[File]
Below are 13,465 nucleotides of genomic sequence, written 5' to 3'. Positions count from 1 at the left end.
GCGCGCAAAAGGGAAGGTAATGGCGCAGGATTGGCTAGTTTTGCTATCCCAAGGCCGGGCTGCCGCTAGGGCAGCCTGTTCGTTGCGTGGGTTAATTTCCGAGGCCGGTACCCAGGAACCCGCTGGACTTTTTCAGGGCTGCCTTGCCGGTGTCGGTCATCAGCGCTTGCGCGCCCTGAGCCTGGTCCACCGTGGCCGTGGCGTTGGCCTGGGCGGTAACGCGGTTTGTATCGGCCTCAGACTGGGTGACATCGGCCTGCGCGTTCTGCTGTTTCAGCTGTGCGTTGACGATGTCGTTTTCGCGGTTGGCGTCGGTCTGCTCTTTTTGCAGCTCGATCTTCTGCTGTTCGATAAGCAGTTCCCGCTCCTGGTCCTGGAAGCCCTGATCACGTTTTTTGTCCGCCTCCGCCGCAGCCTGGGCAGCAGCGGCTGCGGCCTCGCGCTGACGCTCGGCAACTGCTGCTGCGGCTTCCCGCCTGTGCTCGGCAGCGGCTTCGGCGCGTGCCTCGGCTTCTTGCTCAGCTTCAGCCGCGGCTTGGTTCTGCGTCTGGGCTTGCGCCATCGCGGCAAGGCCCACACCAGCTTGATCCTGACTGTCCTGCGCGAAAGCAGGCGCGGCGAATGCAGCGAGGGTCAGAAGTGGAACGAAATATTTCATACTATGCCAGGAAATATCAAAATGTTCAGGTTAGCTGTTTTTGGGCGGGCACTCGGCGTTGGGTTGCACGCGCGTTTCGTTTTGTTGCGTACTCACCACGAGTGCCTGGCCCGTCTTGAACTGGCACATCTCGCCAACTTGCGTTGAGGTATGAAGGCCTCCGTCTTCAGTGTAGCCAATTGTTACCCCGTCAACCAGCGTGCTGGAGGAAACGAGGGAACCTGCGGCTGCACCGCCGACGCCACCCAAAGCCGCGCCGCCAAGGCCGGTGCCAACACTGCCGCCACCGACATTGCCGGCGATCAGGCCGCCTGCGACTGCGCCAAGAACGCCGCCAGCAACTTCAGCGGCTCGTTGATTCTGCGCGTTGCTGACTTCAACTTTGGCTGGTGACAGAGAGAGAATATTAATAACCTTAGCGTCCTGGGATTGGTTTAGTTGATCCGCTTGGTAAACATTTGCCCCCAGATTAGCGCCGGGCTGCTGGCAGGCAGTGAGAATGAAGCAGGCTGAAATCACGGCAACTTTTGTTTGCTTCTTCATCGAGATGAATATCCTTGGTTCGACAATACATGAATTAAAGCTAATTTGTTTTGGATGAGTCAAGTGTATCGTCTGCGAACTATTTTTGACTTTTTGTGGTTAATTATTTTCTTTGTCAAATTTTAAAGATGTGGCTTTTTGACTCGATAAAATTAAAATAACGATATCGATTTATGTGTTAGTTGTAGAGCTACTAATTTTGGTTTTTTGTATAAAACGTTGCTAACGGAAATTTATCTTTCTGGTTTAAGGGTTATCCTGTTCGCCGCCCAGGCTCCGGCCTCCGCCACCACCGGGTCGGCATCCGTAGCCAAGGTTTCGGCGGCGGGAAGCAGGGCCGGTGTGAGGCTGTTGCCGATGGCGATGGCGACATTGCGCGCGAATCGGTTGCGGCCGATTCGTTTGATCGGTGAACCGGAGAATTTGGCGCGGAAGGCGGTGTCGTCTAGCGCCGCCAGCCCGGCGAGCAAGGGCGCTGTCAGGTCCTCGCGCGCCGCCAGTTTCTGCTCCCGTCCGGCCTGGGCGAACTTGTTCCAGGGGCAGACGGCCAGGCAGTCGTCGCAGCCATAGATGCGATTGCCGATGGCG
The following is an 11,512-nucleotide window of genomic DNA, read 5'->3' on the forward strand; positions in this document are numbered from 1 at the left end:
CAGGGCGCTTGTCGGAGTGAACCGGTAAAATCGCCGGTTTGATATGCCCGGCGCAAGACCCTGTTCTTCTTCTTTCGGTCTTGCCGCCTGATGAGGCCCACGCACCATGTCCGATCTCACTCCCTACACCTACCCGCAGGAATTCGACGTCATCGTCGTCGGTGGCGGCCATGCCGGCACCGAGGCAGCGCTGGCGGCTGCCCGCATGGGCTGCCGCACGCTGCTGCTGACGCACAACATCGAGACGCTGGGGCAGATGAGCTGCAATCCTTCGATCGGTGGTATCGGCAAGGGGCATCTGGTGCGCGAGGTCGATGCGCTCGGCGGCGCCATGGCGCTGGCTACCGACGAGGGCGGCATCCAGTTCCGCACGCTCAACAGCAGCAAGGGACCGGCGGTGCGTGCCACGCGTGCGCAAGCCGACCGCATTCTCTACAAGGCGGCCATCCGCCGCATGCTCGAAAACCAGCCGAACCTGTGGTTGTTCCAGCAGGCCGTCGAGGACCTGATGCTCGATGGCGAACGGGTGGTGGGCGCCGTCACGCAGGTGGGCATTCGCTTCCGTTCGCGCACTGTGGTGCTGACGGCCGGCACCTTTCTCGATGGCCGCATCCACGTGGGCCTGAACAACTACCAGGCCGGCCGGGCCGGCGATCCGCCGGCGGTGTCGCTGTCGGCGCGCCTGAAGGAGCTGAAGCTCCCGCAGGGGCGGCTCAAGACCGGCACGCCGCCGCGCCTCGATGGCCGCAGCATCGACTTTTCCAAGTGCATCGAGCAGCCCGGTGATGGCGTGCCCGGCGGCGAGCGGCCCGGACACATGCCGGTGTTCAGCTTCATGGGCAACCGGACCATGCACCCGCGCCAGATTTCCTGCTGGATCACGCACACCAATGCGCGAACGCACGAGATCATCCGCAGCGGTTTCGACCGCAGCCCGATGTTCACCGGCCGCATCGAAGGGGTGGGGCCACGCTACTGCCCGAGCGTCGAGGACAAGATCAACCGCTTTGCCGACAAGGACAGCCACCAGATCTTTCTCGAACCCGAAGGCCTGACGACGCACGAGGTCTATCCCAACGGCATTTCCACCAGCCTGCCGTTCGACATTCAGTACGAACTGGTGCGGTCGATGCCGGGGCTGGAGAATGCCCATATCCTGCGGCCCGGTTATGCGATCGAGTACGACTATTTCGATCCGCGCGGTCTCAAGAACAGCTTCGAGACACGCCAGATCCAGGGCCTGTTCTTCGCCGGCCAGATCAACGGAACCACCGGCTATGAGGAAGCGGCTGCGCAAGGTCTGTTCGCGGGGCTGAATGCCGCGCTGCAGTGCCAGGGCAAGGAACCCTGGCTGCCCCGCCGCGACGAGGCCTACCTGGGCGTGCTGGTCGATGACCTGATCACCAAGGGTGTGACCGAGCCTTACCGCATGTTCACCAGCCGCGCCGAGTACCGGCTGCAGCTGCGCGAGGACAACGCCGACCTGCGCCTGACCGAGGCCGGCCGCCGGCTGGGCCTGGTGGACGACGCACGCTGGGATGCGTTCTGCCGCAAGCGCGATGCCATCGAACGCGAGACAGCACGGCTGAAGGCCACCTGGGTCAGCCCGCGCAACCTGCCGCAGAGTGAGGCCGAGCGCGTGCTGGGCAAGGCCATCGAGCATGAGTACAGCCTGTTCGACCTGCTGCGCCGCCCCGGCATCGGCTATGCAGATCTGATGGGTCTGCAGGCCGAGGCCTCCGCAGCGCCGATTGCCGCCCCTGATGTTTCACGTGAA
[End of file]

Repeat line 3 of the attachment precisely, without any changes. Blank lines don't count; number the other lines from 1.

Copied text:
The following is an 11,512-nucleotide window of genomic DNA, read 5'->3' on the forward strand; positions in this document are numbered from 1 at the left end: